Root-knot nematode-part II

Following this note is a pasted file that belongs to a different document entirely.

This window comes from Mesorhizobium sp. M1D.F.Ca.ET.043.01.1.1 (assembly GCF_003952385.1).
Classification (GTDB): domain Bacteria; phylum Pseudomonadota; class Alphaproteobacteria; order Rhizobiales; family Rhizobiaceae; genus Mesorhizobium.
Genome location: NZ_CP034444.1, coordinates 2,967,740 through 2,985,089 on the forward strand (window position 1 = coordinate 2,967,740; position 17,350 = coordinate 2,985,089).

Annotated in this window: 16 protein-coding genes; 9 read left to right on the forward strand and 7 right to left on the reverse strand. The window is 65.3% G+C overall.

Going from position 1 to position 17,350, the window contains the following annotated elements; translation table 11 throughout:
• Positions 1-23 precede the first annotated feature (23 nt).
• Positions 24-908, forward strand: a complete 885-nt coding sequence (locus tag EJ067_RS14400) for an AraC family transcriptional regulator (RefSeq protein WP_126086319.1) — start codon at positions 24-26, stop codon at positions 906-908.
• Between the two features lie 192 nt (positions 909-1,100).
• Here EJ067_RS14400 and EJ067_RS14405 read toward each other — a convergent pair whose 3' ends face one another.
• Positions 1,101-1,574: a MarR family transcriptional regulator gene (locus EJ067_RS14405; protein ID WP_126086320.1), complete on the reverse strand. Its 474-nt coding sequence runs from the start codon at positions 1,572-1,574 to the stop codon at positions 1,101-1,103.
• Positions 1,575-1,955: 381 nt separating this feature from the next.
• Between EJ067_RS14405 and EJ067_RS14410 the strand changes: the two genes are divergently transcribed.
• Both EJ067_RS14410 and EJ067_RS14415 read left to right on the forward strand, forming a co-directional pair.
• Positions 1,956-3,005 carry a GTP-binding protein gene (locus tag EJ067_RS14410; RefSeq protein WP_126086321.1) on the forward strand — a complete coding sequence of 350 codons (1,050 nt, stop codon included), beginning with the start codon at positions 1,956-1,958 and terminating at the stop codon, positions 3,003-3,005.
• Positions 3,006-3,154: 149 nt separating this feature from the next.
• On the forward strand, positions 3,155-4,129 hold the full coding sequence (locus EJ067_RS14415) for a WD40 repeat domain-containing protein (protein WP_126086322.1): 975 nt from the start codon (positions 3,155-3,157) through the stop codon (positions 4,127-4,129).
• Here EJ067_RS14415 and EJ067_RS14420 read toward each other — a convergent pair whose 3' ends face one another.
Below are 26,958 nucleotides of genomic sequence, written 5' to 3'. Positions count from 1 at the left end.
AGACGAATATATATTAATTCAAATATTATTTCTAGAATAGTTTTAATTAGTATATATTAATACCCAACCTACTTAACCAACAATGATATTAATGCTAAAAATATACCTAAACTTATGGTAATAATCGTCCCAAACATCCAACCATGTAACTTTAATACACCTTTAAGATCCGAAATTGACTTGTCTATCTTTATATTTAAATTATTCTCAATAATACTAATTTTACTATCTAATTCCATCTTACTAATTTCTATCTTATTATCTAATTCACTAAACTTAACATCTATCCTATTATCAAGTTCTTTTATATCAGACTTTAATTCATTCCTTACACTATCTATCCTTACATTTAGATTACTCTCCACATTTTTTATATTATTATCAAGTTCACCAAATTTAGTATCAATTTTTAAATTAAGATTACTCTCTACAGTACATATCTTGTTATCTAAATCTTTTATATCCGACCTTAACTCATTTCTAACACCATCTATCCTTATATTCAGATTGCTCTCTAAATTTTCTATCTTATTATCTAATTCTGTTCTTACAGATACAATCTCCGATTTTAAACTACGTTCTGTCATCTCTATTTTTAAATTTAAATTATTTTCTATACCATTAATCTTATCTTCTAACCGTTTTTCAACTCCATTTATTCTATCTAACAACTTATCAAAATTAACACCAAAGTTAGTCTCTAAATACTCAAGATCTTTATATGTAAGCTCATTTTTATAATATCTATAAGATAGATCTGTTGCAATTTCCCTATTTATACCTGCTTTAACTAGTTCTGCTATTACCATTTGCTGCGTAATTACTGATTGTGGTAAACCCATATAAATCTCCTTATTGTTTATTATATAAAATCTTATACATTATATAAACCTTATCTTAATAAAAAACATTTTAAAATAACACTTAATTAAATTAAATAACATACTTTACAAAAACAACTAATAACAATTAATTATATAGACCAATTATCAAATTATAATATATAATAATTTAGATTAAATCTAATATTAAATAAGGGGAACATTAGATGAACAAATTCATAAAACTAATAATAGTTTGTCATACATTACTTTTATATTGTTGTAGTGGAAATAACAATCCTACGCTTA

Below ground, the symptoms of root-knot nematodes are quite distinctive. Lumps or galls ranging in size from 1 to 10 mm in diameter, develop all over the roots. In severe infestations, heavily galled roots may rot away, leaving a poor root system with a few large galls. Monitoring or assessment of nematode populations is an important aid to nematode management. Monitoring should begin well before problems occur, as it is too late to prevent crop losses once root-knot nematode damage is seen in the field. For assessment of galling in the field. When tomatoes (or other root-knot susceptible crops) are planted in the same field every year, a check for root-knot galls at the end of the season provides valuable information on the level of nematode infestation and the likelihood of nematode damage in the next year. A thorough sampling of the field at harvest may provide as much information as having soil samples analysed for nematodes before the planting of the next crop. Dig up plants from several areas of the field, taking care to retrieve the fine feeder roots, and look carefully for the presence of galls. The number and size of the galls provides an indication of the degree of root-knot nematode infestation. Nematode analysis: Soil samples can be collected before planting and sent to a laboratory for extraction, identification and a count of the nematodes present. Divide fields into blocks no larger than about 4 ha to sample areas of similar soil type or cropping history separately. For each block, collect about 50 small subsamples of soil with a shovel or sampling tube at depths of 5-20 cm and place in a bucket. Mix thoroughly, remove a 500 mL subsample, seal in a plastic bag and send to the laboratory for analysis. Do not leave samples in the sun or refrigerate them. The best storage temperatures are 10 15oC. Include your name, address, date, location of the field, cropping history, the variety being planted and any information on previous nematicide use or nematode symptoms observed. Bioassays: nstead of sending soil samples to a laboratory for nematode analysis, a simple bioassay is sometimes useful, particularly for detecting low populations of root-knot nematode. Transplant a nematode-free tomato seedling of a susceptible variety into a pot containing about 2 L of your soil sample. Grow plants at temperatures of 20-28oC for about one month, and then remove the root system and examine it for galls. At this stage, the galls (if present) will be less than 0.5 mm in diameter but their occurrence will indicate the presence of root-knot nematode. The bioassay method has an advantage over nematode extraction methods because larger samples can be processed. Growing the plants for one month allows ample time for eggs to hatch, and these nematodes to invade the plant and be detected. Its main disadvantage is that samples must be collected at least two months before planting. Interpretation of results of monitoring data: Nematode analysis is likely to show a number of plant-parasitic species. However, root-knot nematode is the only species known to cause economic damage to tomatoes in Queensland and nematode management decisions should be made on the basis of its presence or absence. Unfortunately, not all nematodes are recovered with the extraction methods currently available and this applies particularly to nematodes in the egg stage. When relatively small samples are processed, some nematodes may be missed when population levels are low. The absence of root-knot nematode in these extractions does not necessarily mean that the nematode is not present in the field. In this case, use information about the soil texture, previous cropping history and previous occurrence of nematode damage to decide whether the negative result is accepted or whether the block should be re-sampled. Tomatoes are very susceptible to root-knot nematodes under Queensland conditions. In the past, control measures were normally recommended if one root-knot nematode was found in a 200 mL soil sample taken before planting or a gall was found in the roots of bioassay plants. However, recent research suggests that the economic threshold may be a little higher than previously thought. Thus, well managed crops grown in fields with a preplant density of 1-10 root-knot nematodes per 200 mL soil may be heavily galled at harvest but will suffer little yield loss from nematodes.